Fun for Pets, Healthy for the Planet

By implementing responsible practices throughout every part of their company models, eco-friendly pet toy manufacturers are building businesses that are better for the environment.


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The growth within the eco-friendly pet products segment over the last several years has elevated this corner of the market into the mainstream. No longer embraced only by a particular consumer or available solely at niche retail outlets, eco-friendly products are now made by companies that are reaching beyond their manufacturing processes to institute environmentally conscientious practices throughout every department.
 
Responding to the initial ecological concerns of pet parents who wanted toys manufactured with safe components that weren’t threatening to the environment, manufacturers stepped up with innovative approaches to product design and composition. However, once these solutions were introduced, consumers became concerned with issues such as waste during production. For many companies that were built around sustainable manufacturing practices, responding to these concerns wasn’t a great challenge, as they already had the necessary processes in place. For example, Planet Dog developed additional eco-friendly goods by using the excess Orbee-Tuff material it uses in many of its product designs, says Elizabeth Fagan, the company’s director of marketing.

“In all of our standard manufacturing, there is excess material or run off. What we do is capture and repurpose it into what we refer to as ‘regrind,’ tiny pellets of once-molded Orbee that is eventually re-melted and molded into new toys,” she says. “Our RecycleTOY line is made of 100 percent regrind. It is literally a combination regrind from all our products re-melted and remolded.”

Another veteran of the sustainable pet-products segment, Cat Claws, Inc., has remained diligent in providing certified organic catnip while prioritizing the reuse of paper in the production of its scratchers.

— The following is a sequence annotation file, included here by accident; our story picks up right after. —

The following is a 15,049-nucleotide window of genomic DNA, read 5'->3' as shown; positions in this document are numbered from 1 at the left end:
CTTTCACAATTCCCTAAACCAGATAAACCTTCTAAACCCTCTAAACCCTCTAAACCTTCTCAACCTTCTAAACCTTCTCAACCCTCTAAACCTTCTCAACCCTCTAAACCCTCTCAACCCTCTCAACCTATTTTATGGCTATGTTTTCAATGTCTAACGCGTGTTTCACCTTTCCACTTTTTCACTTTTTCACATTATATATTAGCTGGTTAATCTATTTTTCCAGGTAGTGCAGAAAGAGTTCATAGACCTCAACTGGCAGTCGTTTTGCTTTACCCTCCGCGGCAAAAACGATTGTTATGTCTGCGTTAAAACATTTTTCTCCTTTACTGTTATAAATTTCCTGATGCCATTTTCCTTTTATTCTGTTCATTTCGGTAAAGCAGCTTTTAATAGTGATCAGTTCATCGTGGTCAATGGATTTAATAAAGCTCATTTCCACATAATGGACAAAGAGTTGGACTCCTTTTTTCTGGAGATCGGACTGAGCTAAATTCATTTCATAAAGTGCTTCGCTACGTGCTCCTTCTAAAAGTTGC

“Our parents were also huge advocates of recycling,” reveals vice president Ginger Bussey. “We have always used a recycled paper for our scratchers and produce them to be completely recyclable. Our plant and office are filled with recycle bins; we don’t put a single piece of paper in the trash if it can be recycled.”

While in-house recycling initiatives are admirable, pet parents are also concerned about the impact of products once a pet has rendered them unusable. Certain companies have responded to this by designing their finished products to be recyclable, contributing to the reuse initiative well after the manufacturer and retailer have made their profits.
 
“With the corrugate scratcher, you just put it in the recycle bin when the cat has worn it down, as it is 100 percent recyclable,” says Bussey. “The corrugate scratcher won’t end up in a landfill like a carpeted or sisal scratcher.”

This commitment to sustainability past the point of sale allows retailers to fully trust that manufacturers are not only selling eco-friendly pet toys, they are ensuring their goods can be responsibly disposed of, or repurposed to create additional items.

When designing a product, eco-conscious toy makers often visualize how one project can translate into another. Such resourcefulness translates not only into producing the original item, but also designing multiple solutions based upon that initial idea. This method of innovation is explained best by Natalie Hennessy, senior public relations and marketing manager at P.L.A.Y. (Pet Lifestyle and You), who reveals the link between the company’s pet beds and its plush-toy designs.
 
“Our line of ECO P.L.A.Y. bones was actually our first plush-toy collection…we thought that upcycling leftover fabric from our Lounge Beds was a good eco-friendly way of reducing waste,” Hennessy says. “By using the same handmade craftsmanship, premium ingredients and meticulous multi-stitching that can be found in our Lounge Beds, we were able to create a toy that looked great and was durable.”